New Publication | Enticed By the Wind: A Case Study in the Social and Historical Context of Wind Energy Development in Southern Mexico

By Stephanie Friede

enticed by the windWind energy is closely related to a myriad number of pressing social, political, and economic concerns. “Mexico has already set ambitious targets for renewable energy, stipulating that green power must make up 35 percent of the country’s generation by 2026,” reported The Financial Times in late 2014. However, it was only in 2009 that the industry itself began to pick up speed. As one report explained that year, “After years of spinning wheels, renewables in Mexico are ready to forge ahead.” Former President Felipe Calderón, two years into his six-year term, positioned his own political legacy firmly alongside the future of renewable energy. While prior to 2006, the renewable energy industry was at a standstill “aside from large hydropower construction,” it was with the backing of Calderón that the industry really picked up steam. Impediments to growth included the “federal power utility” the Comisión Federal de Electricidad which translates as the Federal Electricity Commission (hereafter will be referenced by its Spanish acronym CFE) which “seemed less than interested in competition from independent power producers, such as wind farms,” as well as a “renewable energy law” that “lingered in the national assembly for more than three years…leaving the country without a comprehensive legal framework to encourage renewables investment.”

Today, wind energy technology has evolved. The Mexican wind energy sector is expanding with parks popping up across the country. While many see the growth of wind energy as the inevitable next step in a progressive approach to green economic development, it will only succeed if and when the social and the natural landscapes of new projects are considered in concert. This paper is a case study in the social and historical context of wind energy development in southern Mexico. The paper argues that wind energy on the Isthmus of Tehuantepec has produced far more than mere electricity. Like other kinds of large-scale energy or infrastructure projects, the arrival of wind turbines also brings worldviews into conversation. Windenergy projects and developers identify nature as a resource for human use while many residents of the Isthmus of Tehuantepec see their windy world through quite a different lens. While difficult to pin-down, istmeños have engaged with the land in productive partnership that carries with both their history and spiritual qualities. In order to dispel current tensions and rectify mistakes made in the path forward, a critical rethinking of this kind of sustainable development is urgently needed.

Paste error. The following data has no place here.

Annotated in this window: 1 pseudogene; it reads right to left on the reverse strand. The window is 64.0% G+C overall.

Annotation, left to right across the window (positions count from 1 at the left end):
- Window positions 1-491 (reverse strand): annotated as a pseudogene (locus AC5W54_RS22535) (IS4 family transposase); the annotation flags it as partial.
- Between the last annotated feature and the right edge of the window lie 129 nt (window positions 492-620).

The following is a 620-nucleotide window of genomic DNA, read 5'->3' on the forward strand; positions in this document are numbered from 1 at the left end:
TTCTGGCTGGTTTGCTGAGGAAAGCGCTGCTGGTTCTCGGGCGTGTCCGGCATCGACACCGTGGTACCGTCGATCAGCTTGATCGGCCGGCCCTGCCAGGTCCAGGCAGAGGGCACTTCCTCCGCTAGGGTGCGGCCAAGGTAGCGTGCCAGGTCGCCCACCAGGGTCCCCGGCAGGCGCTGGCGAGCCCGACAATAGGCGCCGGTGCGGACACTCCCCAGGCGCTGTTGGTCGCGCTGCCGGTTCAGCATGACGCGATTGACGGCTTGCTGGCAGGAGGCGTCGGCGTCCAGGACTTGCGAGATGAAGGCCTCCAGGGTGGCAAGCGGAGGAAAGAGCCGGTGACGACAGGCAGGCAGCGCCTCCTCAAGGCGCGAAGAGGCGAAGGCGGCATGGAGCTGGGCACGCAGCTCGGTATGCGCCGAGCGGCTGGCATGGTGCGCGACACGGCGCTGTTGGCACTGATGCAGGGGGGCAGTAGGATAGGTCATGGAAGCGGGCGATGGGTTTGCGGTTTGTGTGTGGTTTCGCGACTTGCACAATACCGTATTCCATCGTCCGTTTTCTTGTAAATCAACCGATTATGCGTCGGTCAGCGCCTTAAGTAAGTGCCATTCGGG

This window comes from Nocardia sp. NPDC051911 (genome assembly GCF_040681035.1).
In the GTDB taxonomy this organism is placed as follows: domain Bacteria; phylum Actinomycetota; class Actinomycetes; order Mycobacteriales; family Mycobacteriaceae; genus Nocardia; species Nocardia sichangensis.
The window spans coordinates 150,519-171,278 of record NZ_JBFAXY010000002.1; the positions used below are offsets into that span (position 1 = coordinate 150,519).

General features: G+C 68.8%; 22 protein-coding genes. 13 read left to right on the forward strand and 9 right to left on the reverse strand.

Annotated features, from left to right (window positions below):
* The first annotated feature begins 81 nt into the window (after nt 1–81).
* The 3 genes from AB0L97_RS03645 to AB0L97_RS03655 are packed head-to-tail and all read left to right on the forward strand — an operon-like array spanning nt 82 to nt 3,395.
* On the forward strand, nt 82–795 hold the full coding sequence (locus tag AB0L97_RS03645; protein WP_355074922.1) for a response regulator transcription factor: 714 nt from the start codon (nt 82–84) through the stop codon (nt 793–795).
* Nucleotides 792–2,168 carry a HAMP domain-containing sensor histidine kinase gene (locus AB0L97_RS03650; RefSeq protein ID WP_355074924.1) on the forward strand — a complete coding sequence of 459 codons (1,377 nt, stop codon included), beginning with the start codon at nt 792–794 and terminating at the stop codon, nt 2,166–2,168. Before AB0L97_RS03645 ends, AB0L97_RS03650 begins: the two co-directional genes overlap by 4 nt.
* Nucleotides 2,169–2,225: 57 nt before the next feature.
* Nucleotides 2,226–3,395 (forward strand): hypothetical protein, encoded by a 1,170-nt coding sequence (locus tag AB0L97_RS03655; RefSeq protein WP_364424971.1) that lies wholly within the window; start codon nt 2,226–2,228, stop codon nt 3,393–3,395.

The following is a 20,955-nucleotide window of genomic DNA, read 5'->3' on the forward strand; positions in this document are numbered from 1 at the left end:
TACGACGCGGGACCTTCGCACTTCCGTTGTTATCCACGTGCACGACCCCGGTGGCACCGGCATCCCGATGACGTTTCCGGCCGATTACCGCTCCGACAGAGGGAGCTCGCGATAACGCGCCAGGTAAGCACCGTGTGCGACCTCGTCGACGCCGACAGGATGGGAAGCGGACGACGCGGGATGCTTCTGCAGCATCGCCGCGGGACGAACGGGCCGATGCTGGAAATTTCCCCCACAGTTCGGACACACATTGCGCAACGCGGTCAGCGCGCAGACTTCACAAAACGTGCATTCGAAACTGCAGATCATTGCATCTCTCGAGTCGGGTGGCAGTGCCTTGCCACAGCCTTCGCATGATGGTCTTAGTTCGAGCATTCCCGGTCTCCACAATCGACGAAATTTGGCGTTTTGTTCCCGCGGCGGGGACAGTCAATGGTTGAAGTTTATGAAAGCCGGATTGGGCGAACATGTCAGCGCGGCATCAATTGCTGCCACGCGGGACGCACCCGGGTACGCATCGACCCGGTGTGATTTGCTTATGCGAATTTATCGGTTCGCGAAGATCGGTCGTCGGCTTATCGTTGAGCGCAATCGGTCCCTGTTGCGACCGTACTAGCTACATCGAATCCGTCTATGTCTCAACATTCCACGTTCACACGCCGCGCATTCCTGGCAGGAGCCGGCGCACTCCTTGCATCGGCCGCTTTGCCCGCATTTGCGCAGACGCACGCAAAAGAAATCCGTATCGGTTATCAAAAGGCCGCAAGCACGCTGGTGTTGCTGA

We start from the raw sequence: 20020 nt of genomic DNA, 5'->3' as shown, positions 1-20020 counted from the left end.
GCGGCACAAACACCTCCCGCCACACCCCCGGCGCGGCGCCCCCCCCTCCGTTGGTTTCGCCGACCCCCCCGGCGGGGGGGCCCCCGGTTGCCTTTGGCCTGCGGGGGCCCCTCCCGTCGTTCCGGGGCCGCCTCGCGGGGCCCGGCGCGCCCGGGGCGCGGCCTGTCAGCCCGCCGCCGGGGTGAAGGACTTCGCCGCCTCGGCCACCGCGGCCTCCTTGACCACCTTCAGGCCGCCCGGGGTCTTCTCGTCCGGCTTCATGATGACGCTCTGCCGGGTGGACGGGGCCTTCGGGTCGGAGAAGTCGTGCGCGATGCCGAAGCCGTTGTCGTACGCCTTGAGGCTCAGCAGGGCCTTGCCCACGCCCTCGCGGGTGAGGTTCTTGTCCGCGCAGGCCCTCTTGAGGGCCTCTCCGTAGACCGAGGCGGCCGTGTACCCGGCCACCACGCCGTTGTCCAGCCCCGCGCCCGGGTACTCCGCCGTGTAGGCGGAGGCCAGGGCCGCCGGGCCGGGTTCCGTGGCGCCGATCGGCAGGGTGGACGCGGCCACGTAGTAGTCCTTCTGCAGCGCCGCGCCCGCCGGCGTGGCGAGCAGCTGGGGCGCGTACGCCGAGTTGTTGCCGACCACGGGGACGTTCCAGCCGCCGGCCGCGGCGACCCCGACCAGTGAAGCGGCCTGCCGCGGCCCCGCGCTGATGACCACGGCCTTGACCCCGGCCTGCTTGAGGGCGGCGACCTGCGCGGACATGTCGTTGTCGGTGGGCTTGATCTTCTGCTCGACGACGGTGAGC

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US-Mexico bank doles out cash

windmillRe News, 4/15/14

The North American Development Bank has begun disbursing two loans totaling $140m to build a pair of 126MW wind farms in Mexico.Ventika 1 and 2 investors include Mexican cement and aggregates giant Cemex and Fisterra Energy, a company controlled by funds managed by Blackstone.

The energy produced will supply facilities belonging to FEMSA, DEACERO, Tecnológico de Monterrey and CEMEX. The Ventika wind farms are located in the municipality of General Bravo, Nuevo Leon, about 100 miles east of Monterrey. Acciona Energía is building the projects under engineering, procurement and construction contracts, as reported by reNews.

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Mexico housing project goes solar

Solar PanelsUnited Press International, 2/25/2013

A housing project in Guadalajara is going solar with help from Mississippi’s Solar America Corp., an innovator in the cost-saving technology. Mexico leads Latin America in solar energy production but analysts say the country has yet to exploit its full potential. More solar power generation in Mexico will free up its oil output for exports and save the state precious resources that are currently spent on producing non-renewal energy.

Industry analysts say Mexico can combine solar power with wind energy production to get the best results from its existing potential of the two natural resources. The latest solar energy deal takes development of the resource a few steps forward. Solar America Corp. said Monday it signed a memorandum of understanding with Valdez Cueva Constructores Asociados S.A. de C.V., the principal contractor for the housing project.

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Baja Wind Energy Project Could Help Fill California’s Sails

Transcript, Newshour, 6/16/2010

EMMA COTT, independent filmmaker: Here in Baja, just south of California’s border with Mexico, the land is so dry, it can’t be farmed. There’s no work either.

Small-town life depends on cash wired by relatives who have slipped across the border. But the area’s fortune could be changing. As it turns out, this dusty town has something that California desperately needs: wind.

Baja’s first small wind farm will be for use within Mexico, but David Munoz, the director of Baja’s Energy Commission, envisions an international green energy future for his state.

DAVID MUNOZ, director, Baja State Energy Commission: Exporting wind is our next export or renewable power in general. We have an excess of potential, and we have a huge market on the American side.

Watch video of the program and read the complete transcript here…